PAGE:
Off-the-Water Gear

Off-the-Water Gear

Camping in comfort is an integral part of a great summer fishing trip. These products will make you king of the campground.

  • By: Ted Leeson
Bigagnes Bighouse Prs Fmt        

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Whether you’re out for a day or gone for the week,
not every minute of every fishing trip is consumed with working the water. There’s no point in treating angling like a job—it’s much too important for that. So you take some time to knock off for lunch, knock around camp, or put your feet up and knock back a cold one. You sit on beaches and riverbanks, waiting for the tide to turn or the hatch to start or the rain to let up, or maybe just catch a midday nap after an early start. “Even pleasure,” as Jane Austen writes, “is fatiguing.” And, while the best part of any fishing trip is the fishing, the time spent off the water can be nearly as gratifying if some fraction of your equipment is chosen with an eye toward creature comfort, convenience and personal well-being.

I canvassed a number of outfitters, guides and veteran anglers to find out what indulgences, little luxuries and extras they took along, in a car or boat or pack, for camping or day use, to enhance the pleasure of non-fishing interludes. Their recommendations resulted in a memorable field-test experience, though I didn’t get much fishing done.


On the advice of a friend—“Fish hard, sleep large”—I got hold of a Big House 6. This free-standing dome-style tent assembles quickly and easily, mainly owing to the three-pole, sleeve-and-clip design (the rain fly uses two additional poles); one person can set up the whole works in less than 15 minutes. The one quirk is the fly, which requires a minimum of eight guy lines to provide adequate separation from the tent body, with four additional stake-down points you’ll want to enlist in windy cloudbursts; 12 lines seems a bit excessive. But your reward is lots of space, 90 square feet of it with a 75-inch ridge height—plenty of comfortable room for four anglers to sleep, or to hang out and play poker while waiting for the storm to pass. Ample screening offers excellent ventilation in warm weather and minimizes interior condensation. Twelve mesh pockets inside help keep everyone’s smaller items organized and readily accessible.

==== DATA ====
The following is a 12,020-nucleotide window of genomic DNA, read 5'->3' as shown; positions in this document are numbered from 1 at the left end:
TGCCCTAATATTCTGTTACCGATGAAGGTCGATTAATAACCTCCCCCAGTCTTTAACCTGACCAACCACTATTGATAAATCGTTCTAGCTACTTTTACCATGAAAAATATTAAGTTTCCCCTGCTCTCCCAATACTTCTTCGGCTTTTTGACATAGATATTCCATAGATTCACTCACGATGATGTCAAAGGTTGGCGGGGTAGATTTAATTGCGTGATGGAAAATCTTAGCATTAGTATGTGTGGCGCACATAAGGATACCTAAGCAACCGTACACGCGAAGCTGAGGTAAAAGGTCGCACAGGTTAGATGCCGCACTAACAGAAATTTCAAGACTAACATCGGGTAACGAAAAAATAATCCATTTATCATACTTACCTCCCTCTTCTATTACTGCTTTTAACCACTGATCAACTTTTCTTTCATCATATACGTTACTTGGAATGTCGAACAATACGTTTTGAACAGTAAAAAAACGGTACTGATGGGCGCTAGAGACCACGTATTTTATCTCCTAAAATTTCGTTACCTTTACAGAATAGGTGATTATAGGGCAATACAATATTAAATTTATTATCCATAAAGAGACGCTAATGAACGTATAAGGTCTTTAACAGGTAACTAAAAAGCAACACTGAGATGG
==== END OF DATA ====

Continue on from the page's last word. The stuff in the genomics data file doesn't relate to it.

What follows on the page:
The optional vestibule nearly doubles the enclosed area and furnishes a practical space for storing gear, cooking in the rain or housing fishing partners who arrive too late for a spot inside. Two big side doors give easy access.

Wind can pose a major problem for large, big-profile tents. I used this one on the benches above the Madison River—a place where afternoon “breezes” blow drift boats upriver—for 26 straight days. It weathered downpours, hail and stiff winds until Day 17, when a freakish, 15-minute microburst-like storm of thick rain sheets driven by 40-plus mph winds finally folded one of the poles. (I sleeved the damage with a plumbing fixture from the Ennis hardware store, and the tent has been going strong ever since.) The Big House 6 wouldn’t be my first choice for locations where truly extreme weather is routine, but in fair to moderately foul conditions it serves handsomely.

The tent runs $359.95 and the vestibule $109.95. The optional footprint (ground cloth), which I’d recommend, goes for $55.


A civilized outdoor experience, like a civilized indoor one, centers on a good chair. Aside from cradling your bones around a campfire, a folding camp chair is a godsend when putting on waders, and it beats sitting on the ground or a tailgate or in the boat while enjoying lunch or a streamside break. I’ve used at least a dozen different types, and the Cabela’s Director’s Chair handily fulfills the necessary requirements. Unlike some quad chairs, with their deep-slung bottoms and scissor-type folding legs, this one snaps open quickly and has good stability; the powder-coated steel and aluminum frame resists wracking on uneven ground. The PVC-coated polyester fabric is durable and stretched taut enough to make getting out of the chair easy—something I can’t say of quads. I consider armrests a must and a fold-up side table a bonus; this chair has both. It’s comfortable, roomy, practical, lightweight, and reasonably priced at $39.99.